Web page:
Television Viewing and Long-Term Weight Maintenance: Results from the National Weight Control Registry Douglas A. Raynor,* Suzanne Phelan,† James O. Hill,‡ and Rena R. Wing† Abstract RAYNOR, DOUGLAS A., SUZANNE PHELAN, JAMES O. HILL, AND RENA R. WING. Television viewing and long-term weight maintenance: results from the National Weight Control Registry. Obesity. 2006;14:1816 –1824. Objective: To examine the role of television (TV) viewing in long-term maintenance of weight loss. Research Methods and Procedures: All subjects (N 1422) were enrolled in the National Weight Control Registry (NWCR), a national sample of adults who have maintained a minimum weight loss of 13.6 kg for at least 1 year. Participants self-reported the average number of hours of weekly TV viewing at entry into the NWCR and at a 1-year follow-up. Cross-sectional and prospective analyses were performed to determine the frequency of TV viewing and the extent to which TV viewing was independently associated with weight regain over the 1-year of follow-up. Results: A relatively high proportion (62.3%) of participants reported watching 10 or fewer hours of TV per week on entry in the NWCR. More than one third of the sample (36.1%) reported watching 5 h/wk, whereas only 12.4% watched 21 h/wk, which contrasts markedly from the national average of 28 hours of TV viewing per week reported by American adults. Both baseline TV viewing (p 0.02) and increases in TV viewing (p 0.001) over the follow-up were significant predictors of 1-year weight regain, independent of physical activity and dietary behaviors. Discussion: Individuals who are successful at maintaining weight loss over the long term are likely to spend a relatively minimal amount of time watching TV. Key words: television, weight loss maintenance, National Weight Control Registry
There is increasing recognition that sedentary behaviors, particularly television (TV)1 viewing, may play an important role in long-term weight regulation. This attention is attributable to the fact that the recent epidemic of overweight and obesity has occurred in parallel with a significant increase in the role of TV, VCRs, and DVDs in the daily lives of most Americans. With the exception of work and sleep, TV viewing consumes more time than any other behavior in the United States (1). American adults spend an average of 4 h/d watching TV (2). Moreover, TV viewing has been positively associated with overweight status in several cross-sectional (3,4) and prospective studies (5,6), and this association is independent of level of physical activity. Although there are apparently no published experimental studies with adults, several intervention studies have shown that reducing sedentary behaviors may be an effective way of promoting weight loss in overweight children (7–10). To our knowledge, TV viewing behavior has not been explored among individuals who have been successful at long-term weight loss maintenance. The National Weight Control Registry (NWCR), a sample of adults who have lost at least 30 lb ( 13.6 kg) and maintained the weight loss for at least 1 year, provides a unique opportunity to examine predictors of long-term weight maintenance. Individuals in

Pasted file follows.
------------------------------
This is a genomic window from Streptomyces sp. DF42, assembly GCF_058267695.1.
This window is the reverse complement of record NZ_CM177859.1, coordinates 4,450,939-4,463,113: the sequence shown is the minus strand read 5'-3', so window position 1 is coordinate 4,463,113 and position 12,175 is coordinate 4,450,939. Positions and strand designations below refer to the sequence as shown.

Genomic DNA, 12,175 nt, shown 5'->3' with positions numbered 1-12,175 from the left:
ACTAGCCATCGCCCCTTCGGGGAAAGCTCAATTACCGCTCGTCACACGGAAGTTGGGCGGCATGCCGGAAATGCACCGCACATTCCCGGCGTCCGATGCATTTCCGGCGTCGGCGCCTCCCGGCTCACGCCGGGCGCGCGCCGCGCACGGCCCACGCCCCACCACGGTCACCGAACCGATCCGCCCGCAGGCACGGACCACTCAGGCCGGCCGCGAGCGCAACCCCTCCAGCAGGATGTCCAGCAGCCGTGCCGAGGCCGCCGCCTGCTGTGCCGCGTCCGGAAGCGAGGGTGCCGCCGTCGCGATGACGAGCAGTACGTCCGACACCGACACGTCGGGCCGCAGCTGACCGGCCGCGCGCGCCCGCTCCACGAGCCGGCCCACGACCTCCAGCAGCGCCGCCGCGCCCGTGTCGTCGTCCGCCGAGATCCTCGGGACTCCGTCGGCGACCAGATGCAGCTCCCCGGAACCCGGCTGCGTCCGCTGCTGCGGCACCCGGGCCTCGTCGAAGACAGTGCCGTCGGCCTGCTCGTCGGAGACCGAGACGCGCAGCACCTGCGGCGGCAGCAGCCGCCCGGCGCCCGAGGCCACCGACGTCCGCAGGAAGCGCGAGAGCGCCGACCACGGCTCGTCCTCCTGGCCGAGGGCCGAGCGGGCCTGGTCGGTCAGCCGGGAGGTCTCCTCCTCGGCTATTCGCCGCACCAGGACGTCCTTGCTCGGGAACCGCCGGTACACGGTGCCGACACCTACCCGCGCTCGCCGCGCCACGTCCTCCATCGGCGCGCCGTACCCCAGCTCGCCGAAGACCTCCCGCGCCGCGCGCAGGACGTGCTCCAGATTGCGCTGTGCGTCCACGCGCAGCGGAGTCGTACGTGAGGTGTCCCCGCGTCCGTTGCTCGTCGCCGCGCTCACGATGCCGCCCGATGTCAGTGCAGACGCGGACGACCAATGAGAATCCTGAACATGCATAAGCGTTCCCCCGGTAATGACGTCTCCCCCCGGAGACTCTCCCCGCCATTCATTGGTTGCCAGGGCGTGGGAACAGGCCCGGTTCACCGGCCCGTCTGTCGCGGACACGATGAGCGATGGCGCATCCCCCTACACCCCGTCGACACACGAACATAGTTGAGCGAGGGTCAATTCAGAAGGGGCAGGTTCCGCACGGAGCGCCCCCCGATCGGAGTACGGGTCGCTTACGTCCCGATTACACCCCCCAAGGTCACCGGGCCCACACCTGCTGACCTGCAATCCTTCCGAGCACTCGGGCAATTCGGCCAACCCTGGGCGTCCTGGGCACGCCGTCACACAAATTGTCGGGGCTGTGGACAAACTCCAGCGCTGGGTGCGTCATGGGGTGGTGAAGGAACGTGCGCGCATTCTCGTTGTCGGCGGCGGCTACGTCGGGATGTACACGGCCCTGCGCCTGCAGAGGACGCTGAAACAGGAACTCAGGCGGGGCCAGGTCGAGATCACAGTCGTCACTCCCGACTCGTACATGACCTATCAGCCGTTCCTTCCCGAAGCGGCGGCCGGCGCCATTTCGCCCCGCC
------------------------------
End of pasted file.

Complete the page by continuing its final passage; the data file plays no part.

Received for review July 6, 2005. Accepted in final form July 12, 2006. The costs of publication of this article were defrayed, in part, by the payment of page charges. This article must, therefore, be hereby marked “advertisement” in accordance with 18 U.S.C. Section 1734 solely to indicate this fact. *Department of Psychology, The State University of New York at Geneseo, Geneseo, New York; †Department of Psychiatry and Human Behavior, Brown Medical School, The Miriam Hospital, Providence, Rhode Island; and ‡Center for Human Nutrition, University of Colorado Health Sciences Center, Denver, Colorado. Address correspondence to Douglas A. Raynor, Department of Psychology, The State University of New York at Geneseo, 1 College Circle, Geneseo, NY...
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